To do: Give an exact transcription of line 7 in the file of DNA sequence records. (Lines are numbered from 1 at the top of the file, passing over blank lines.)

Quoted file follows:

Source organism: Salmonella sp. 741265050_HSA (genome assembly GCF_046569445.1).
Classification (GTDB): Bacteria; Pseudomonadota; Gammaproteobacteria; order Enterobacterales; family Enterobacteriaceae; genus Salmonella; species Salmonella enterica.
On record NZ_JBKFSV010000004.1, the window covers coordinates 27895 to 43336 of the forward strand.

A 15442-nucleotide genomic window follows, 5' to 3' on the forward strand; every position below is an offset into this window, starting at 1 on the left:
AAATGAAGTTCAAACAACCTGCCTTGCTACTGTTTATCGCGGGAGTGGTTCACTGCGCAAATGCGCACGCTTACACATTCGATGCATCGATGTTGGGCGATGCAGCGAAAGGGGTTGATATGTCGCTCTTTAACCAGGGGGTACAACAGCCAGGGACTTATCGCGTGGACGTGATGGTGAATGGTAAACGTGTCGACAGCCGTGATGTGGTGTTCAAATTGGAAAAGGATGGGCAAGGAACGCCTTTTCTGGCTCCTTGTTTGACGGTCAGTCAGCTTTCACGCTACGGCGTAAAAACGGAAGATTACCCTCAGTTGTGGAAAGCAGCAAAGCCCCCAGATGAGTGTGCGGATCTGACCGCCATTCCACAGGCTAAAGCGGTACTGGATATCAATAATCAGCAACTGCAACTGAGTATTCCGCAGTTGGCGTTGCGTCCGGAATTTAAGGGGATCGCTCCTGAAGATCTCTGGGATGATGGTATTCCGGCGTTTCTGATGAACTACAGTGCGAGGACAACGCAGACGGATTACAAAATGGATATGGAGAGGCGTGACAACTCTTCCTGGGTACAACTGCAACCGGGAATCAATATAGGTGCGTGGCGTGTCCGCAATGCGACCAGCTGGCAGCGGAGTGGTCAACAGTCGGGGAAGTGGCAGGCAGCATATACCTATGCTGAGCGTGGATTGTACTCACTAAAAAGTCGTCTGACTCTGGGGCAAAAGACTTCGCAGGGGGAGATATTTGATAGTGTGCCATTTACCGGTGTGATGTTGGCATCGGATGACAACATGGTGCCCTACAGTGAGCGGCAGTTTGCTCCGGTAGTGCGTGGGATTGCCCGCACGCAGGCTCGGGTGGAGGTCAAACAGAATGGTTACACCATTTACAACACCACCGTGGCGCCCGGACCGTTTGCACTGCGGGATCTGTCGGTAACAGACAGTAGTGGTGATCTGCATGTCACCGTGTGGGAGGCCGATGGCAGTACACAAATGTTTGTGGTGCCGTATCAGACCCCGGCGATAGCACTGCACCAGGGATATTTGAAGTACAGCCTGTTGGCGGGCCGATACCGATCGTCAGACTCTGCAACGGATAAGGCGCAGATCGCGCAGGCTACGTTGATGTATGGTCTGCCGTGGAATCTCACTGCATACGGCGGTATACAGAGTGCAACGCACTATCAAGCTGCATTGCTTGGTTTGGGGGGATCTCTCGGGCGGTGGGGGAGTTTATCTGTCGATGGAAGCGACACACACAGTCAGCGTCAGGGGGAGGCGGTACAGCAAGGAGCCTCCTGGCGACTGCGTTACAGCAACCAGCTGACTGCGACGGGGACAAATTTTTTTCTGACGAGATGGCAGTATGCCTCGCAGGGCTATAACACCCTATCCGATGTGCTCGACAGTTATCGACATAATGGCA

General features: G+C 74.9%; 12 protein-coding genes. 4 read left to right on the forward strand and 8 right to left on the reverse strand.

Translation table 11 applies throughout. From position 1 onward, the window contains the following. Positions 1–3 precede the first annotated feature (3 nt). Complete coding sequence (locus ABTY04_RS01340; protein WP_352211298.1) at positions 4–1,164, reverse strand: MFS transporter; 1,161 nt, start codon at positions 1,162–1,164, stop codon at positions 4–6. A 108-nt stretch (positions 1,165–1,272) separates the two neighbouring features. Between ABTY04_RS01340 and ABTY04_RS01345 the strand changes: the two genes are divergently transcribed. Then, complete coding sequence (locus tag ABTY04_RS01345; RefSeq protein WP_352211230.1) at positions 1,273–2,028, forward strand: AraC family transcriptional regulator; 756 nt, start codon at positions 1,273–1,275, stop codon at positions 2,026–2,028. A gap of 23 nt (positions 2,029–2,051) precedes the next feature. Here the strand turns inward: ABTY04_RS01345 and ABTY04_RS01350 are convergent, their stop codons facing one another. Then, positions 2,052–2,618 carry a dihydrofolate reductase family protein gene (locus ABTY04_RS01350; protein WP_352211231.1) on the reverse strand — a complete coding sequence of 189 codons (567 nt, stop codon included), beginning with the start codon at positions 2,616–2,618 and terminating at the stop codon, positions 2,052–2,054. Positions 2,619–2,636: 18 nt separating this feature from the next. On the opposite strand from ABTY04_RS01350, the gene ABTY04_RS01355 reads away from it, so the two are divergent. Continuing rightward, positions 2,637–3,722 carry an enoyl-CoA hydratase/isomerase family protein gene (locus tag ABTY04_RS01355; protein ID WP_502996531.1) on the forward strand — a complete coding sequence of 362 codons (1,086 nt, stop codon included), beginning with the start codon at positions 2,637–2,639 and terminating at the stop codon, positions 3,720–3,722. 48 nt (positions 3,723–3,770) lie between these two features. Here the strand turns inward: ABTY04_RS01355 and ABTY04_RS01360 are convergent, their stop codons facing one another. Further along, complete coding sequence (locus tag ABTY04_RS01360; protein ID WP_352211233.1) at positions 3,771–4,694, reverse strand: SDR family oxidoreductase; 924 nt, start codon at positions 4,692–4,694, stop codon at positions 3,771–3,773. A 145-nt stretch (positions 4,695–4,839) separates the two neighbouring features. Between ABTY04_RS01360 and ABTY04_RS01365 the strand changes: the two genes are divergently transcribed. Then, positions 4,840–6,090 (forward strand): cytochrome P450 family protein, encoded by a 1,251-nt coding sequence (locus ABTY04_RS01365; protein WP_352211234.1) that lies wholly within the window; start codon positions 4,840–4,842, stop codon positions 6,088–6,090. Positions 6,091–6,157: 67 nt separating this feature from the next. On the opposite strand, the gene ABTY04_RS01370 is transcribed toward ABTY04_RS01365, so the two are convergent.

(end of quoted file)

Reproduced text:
Translation table 11 applies throughout. From position 1 onward, the window contains the following. Positions 1–3 precede the first annotated feature (3 nt). Complete coding sequence (locus ABTY04_RS01340; protein WP_352211298.1) at positions 4–1,164, reverse strand: MFS transporter; 1,161 nt, start codon at positions 1,162–1,164, stop codon at positions 4–6. A 108-nt stretch (positions 1,165–1,272) separates the two neighbouring features. Between ABTY04_RS01340 and ABTY04_RS01345 the strand changes: the two genes are divergently transcribed. Then, complete coding sequence (locus tag ABTY04_RS01345; RefSeq protein WP_352211230.1) at positions 1,273–2,028, forward strand: AraC family transcriptional regulator; 756 nt, start codon at positions 1,273–1,275, stop codon at positions 2,026–2,028. A gap of 23 nt (positions 2,029–2,051) precedes the next feature. Here the strand turns inward: ABTY04_RS01345 and ABTY04_RS01350 are convergent, their stop codons facing one another. Then, positions 2,052–2,618 carry a dihydrofolate reductase family protein gene (locus ABTY04_RS01350; protein WP_352211231.1) on the reverse strand — a complete coding sequence of 189 codons (567 nt, stop codon included), beginning with the start codon at positions 2,616–2,618 and terminating at the stop codon, positions 2,052–2,054. Positions 2,619–2,636: 18 nt separating this feature from the next. On the opposite strand from ABTY04_RS01350, the gene ABTY04_RS01355 reads away from it, so the two are divergent. Continuing rightward, positions 2,637–3,722 carry an enoyl-CoA hydratase/isomerase family protein gene (locus tag ABTY04_RS01355; protein ID WP_502996531.1) on the forward strand — a complete coding sequence of 362 codons (1,086 nt, stop codon included), beginning with the start codon at positions 2,637–2,639 and terminating at the stop codon, positions 3,720–3,722. 48 nt (positions 3,723–3,770) lie between these two features. Here the strand turns inward: ABTY04_RS01355 and ABTY04_RS01360 are convergent, their stop codons facing one another. Further along, complete coding sequence (locus tag ABTY04_RS01360; protein ID WP_352211233.1) at positions 3,771–4,694, reverse strand: SDR family oxidoreductase; 924 nt, start codon at positions 4,692–4,694, stop codon at positions 3,771–3,773. A 145-nt stretch (positions 4,695–4,839) separates the two neighbouring features. Between ABTY04_RS01360 and ABTY04_RS01365 the strand changes: the two genes are divergently transcribed. Then, positions 4,840–6,090 (forward strand): cytochrome P450 family protein, encoded by a 1,251-nt coding sequence (locus ABTY04_RS01365; protein WP_352211234.1) that lies wholly within the window; start codon positions 4,840–4,842, stop codon positions 6,088–6,090. Positions 6,091–6,157: 67 nt separating this feature from the next. On the opposite strand, the gene ABTY04_RS01370 is transcribed toward ABTY04_RS01365, so the two are convergent.